Devoted to the Propagation and Defense of New Testament Christianity
January 22, 1953

The Revised Standard Version In The Light Of Documentary Evidence

John T. Overbey, Tulsa, Oklahoma

One of the reasons given by the Revision Committee for undertaking the task of revising the English Bible is, "Scholars are better equipped today than they were sixty years ago, both to determine the original text of the Greek New Testament, and to understand its language. This is partly because of the evidence afforded by newly discovered manuscripts of the New Testament itself, but chiefly because of the amazing body of Greek papyri that has been unearthed in Egypt since the last decade of the nineteenth century."

The Old Testament, for the most part, was originally written in the Hebrew language. The parts that were not in Hebrew are, Ezra 4:8 - 6:18; 7:12-26; Jeremiah 10:11; Daniel 2:4 - 7:28. These passages were written in Aramaic, a related dialect, which, after the Babylonian Exile, gradually displaced the Hebrew as the spoken language of the Jews. The New Testament was written in the Greek (koine) language. The problem of establishing the correct Hebrew and Aramaic text of the Old Testament is very different from the corresponding problem in the New Testament. For the New Testament there are a large number of Greek manuscripts, preserving many variant forms of the text. Some of them were made only two or three centuries later than the original composition of the books. For the Old Testament, only late manuscripts survive, all, with the exception of the Dead Sea texts of Isaiah and Habakkuk and some fragments of other books, are based on a standardized form of the text established many centuries after the books were written. Notable among these is the Masoretic Text, which is a revision of the old consonantal Hebrew and Aramaic text. This work was done between the sixth and ninth centuries A. D. The REVISED STANDARD VERSION of the Old Testament is based on this Text.

Although the Masoretic Text is of great importance in translating the Old Testament into the English, very much of the work in translating must depend on the ancient versions (Greek, Aramaic, Syriac, and Latin), which were made before the time of the Masoretic revision and therefore reflect earlier forms of the text. By far the most important and fruitful source for the understanding and restoration of the Hebrew Bible when its text is not clear as it stands, is the Old Greek translation of the Old Testament, known as the Septuagint. This version was made by Alexandrian Jews during the third and second centuries B. C., to satisfy the needs of the Greek-speaking Jews of Egypt whose knowledge of Hebrew was too inadequate to read and understand the original.

Perhaps the greatest work that has been done in recent years is in the field of Archaeology. Biblical archaeology is a little more than a hundred years old. Many of the most important discoveries have been made since the end of the first World War, and during that period archaeological methods have become more scientific and objective than they had been previously.

Archaeology has contributed to the understanding of the Old Testament in various ways. It has greatly widened the horizons of ancient Near Eastern history, supplementing Biblical information on the history of the Hebrews and making it possible to set their history against the history of the ancient Near East in general. It has helpedscholars to fix a more accurate chronology. Archaeologists have dug out of the ground examples of many objects used by the people of Biblical times — tools, ceramic vessels, ornaments, furniture, objects used in religious worship, written documents, and the like. Archaeology has illuminated and made vivid many passages in the Old Testament.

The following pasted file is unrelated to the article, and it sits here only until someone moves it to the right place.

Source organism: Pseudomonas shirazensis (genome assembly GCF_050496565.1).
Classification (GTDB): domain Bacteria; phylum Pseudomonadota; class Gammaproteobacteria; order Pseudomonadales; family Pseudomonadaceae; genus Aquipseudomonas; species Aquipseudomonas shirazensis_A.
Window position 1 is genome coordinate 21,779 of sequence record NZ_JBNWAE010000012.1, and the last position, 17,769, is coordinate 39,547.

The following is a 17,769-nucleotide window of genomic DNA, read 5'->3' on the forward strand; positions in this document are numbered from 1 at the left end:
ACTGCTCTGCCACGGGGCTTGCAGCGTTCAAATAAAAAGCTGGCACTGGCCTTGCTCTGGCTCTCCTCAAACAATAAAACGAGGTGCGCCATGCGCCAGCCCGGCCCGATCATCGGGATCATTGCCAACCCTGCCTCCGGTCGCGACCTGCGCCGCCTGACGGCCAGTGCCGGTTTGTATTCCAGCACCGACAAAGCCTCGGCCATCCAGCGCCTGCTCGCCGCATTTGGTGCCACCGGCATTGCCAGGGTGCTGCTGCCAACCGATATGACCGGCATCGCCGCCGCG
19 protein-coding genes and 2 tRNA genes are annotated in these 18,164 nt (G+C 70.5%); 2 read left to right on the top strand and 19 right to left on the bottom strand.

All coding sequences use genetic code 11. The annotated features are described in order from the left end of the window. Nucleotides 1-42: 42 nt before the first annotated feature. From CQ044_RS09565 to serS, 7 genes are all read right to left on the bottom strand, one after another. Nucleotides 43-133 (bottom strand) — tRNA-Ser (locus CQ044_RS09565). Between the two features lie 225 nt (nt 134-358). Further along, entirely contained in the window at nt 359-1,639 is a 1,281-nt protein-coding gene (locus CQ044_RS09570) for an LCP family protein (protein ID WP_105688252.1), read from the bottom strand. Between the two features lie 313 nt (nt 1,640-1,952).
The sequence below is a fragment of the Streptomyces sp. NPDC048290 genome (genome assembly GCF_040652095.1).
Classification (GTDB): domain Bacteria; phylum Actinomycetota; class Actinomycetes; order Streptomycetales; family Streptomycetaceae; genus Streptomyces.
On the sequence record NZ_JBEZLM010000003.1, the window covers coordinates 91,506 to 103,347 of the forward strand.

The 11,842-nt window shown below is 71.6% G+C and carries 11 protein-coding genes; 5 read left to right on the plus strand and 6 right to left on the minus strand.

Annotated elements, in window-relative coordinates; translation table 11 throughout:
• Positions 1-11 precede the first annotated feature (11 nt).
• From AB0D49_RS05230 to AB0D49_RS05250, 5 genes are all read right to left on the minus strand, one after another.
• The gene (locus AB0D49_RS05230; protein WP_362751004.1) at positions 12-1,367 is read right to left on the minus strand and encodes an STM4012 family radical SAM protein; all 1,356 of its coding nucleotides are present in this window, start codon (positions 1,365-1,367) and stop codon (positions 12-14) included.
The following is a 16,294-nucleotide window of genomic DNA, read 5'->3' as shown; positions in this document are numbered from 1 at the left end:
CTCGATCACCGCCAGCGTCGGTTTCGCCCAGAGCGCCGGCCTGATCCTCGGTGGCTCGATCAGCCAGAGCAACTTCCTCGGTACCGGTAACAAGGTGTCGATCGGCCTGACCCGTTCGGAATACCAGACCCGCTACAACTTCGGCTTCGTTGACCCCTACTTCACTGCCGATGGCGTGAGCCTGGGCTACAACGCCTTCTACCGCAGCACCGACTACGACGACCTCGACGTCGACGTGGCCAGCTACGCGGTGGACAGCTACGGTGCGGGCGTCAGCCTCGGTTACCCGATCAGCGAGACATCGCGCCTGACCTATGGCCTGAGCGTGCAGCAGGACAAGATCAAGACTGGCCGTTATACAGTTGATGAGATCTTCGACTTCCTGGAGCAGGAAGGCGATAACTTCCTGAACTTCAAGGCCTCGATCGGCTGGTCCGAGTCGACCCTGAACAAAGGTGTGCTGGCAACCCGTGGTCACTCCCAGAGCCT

The direct contributions of archaeology to the translation of the Old Testament have not been as numerous and as striking as in some other areas of scholarship, but they have served to make clear some words and phrases that were formerly misunderstood. Indeed, there are many interesting things that could be mentioned from the field of archaeology, but space will not permit my doing so. I must go on with the summary of the documentary evidence that is available in the translation of the New Testament.

In translating the New Testament from the original Greek language, the problem is not near so complex; for there are many ancient materials available. The first in significance are the ancient Manuscripts. These are of three types, viz., uncials, minuscules, and cursives. The uncials are those that were written in large letters (commonly called "caps"). For the most part, these are older than any of the others. The minuscules are those written in small letters (commonly called "lower case"). The cursives are those written in "long hand." These cursives belong to the later centuries, and for the most part have been copied from the unicals and minuscules.

The most important of the uncials are: (1) Codex Sinaiticus. This manuscript was found by Tichendorf at St. Catherine's Monastery on Mt. Sinai and is now in the Imperial Library at St. Petersburg. It belongs to the fourth century. This is the only uncial that contains the entire New Testament. (2) Codex Alexandrinus. This manuscript is supposed to have come from Alexandria, and was a gift of Cyril Lucar, at one time a Patriarch of that Province, though later of Constantinople, to Charles through the English ambassador at the Turkish court in 1627. In 1757 it was presented to the Royal Library and is now in the British Museum. It doubtless belongs to the fifth century. (3) Codex Vaticanus. This manuscript is owned and controlled by the Catholic hierarchy and is located in the Vatican Library in Rome. It is reputed to be the oldest manuscript of the Greek New Testament. It supposedly belongs to the fourth century. (4) Codex Ephraemi Rescriptus. This is the great palimpsest (twice written) manuscript of the uncial group, and originally contained the whole New Testament. Now, however, a part of every book is lacking, and 2 Thessalonians and 2 John are entirely gone. It belongs to the fifth century, and was brought to Italy from the East in the 16th century. It was brought to France with Catherine de Medici and is now in the Bibliotheque Nationale, Paris. (5) Codex Bezae. This is the manuscript which Theodore Beza obtained in 1562 from the monastery of St. Irenaeus at Lyons and which he gave in 1581 to the University of Cambridge, where it now is. It dates probably from the end of the fifth century. (6) Codex Washingtoniensis. The United States has now in the National Library (Smithsonian) at the capitol one of the foremost uncial manuscripts of the Greek New Testament. It is a complete codex of the Gospels, in a slightly sloping but very ancient hand, written upon good vellum, in one column of thirty lines to the page. By all the tests ordinarily given, it belongs to the period of the earliest codices, possibly of the fourth century. It has been published in facsimile by Mr. C. L. Freer of Detroit, who obtained the manuscript in Egypt in 1906, and was edited by Professor H. A. Sanders for the University of Michigan Press in 1911.